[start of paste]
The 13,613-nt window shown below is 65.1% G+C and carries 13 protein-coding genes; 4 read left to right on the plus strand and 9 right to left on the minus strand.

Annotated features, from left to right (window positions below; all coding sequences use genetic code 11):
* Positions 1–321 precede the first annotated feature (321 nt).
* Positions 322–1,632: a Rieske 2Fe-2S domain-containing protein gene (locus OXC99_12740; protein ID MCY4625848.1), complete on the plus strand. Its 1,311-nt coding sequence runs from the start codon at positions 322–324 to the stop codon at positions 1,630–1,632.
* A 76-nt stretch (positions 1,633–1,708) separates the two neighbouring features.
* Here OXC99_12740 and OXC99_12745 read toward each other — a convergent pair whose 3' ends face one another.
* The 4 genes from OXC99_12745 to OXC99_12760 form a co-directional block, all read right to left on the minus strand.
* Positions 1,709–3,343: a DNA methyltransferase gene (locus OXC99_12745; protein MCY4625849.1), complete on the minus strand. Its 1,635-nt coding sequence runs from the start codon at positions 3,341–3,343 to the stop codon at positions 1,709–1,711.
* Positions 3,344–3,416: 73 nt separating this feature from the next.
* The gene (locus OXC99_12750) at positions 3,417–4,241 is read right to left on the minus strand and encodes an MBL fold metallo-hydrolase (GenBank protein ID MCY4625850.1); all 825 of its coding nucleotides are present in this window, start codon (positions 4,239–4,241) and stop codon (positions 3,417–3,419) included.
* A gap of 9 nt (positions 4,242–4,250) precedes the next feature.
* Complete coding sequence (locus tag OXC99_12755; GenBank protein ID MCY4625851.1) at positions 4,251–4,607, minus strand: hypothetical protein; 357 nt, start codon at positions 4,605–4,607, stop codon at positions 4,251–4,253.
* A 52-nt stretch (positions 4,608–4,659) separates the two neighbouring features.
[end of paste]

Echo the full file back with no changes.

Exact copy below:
The 13,613-nt window shown below is 65.1% G+C and carries 13 protein-coding genes; 4 read left to right on the plus strand and 9 right to left on the minus strand.

Annotated features, from left to right (window positions below; all coding sequences use genetic code 11):
* Positions 1–321 precede the first annotated feature (321 nt).
* Positions 322–1,632: a Rieske 2Fe-2S domain-containing protein gene (locus OXC99_12740; protein ID MCY4625848.1), complete on the plus strand. Its 1,311-nt coding sequence runs from the start codon at positions 322–324 to the stop codon at positions 1,630–1,632.
* A 76-nt stretch (positions 1,633–1,708) separates the two neighbouring features.
* Here OXC99_12740 and OXC99_12745 read toward each other — a convergent pair whose 3' ends face one another.
* The 4 genes from OXC99_12745 to OXC99_12760 form a co-directional block, all read right to left on the minus strand.
* Positions 1,709–3,343: a DNA methyltransferase gene (locus OXC99_12745; protein MCY4625849.1), complete on the minus strand. Its 1,635-nt coding sequence runs from the start codon at positions 3,341–3,343 to the stop codon at positions 1,709–1,711.
* Positions 3,344–3,416: 73 nt separating this feature from the next.
* The gene (locus OXC99_12750) at positions 3,417–4,241 is read right to left on the minus strand and encodes an MBL fold metallo-hydrolase (GenBank protein ID MCY4625850.1); all 825 of its coding nucleotides are present in this window, start codon (positions 4,239–4,241) and stop codon (positions 3,417–3,419) included.
* A gap of 9 nt (positions 4,242–4,250) precedes the next feature.
* Complete coding sequence (locus tag OXC99_12755; GenBank protein ID MCY4625851.1) at positions 4,251–4,607, minus strand: hypothetical protein; 357 nt, start codon at positions 4,605–4,607, stop codon at positions 4,251–4,253.
* A 52-nt stretch (positions 4,608–4,659) separates the two neighbouring features.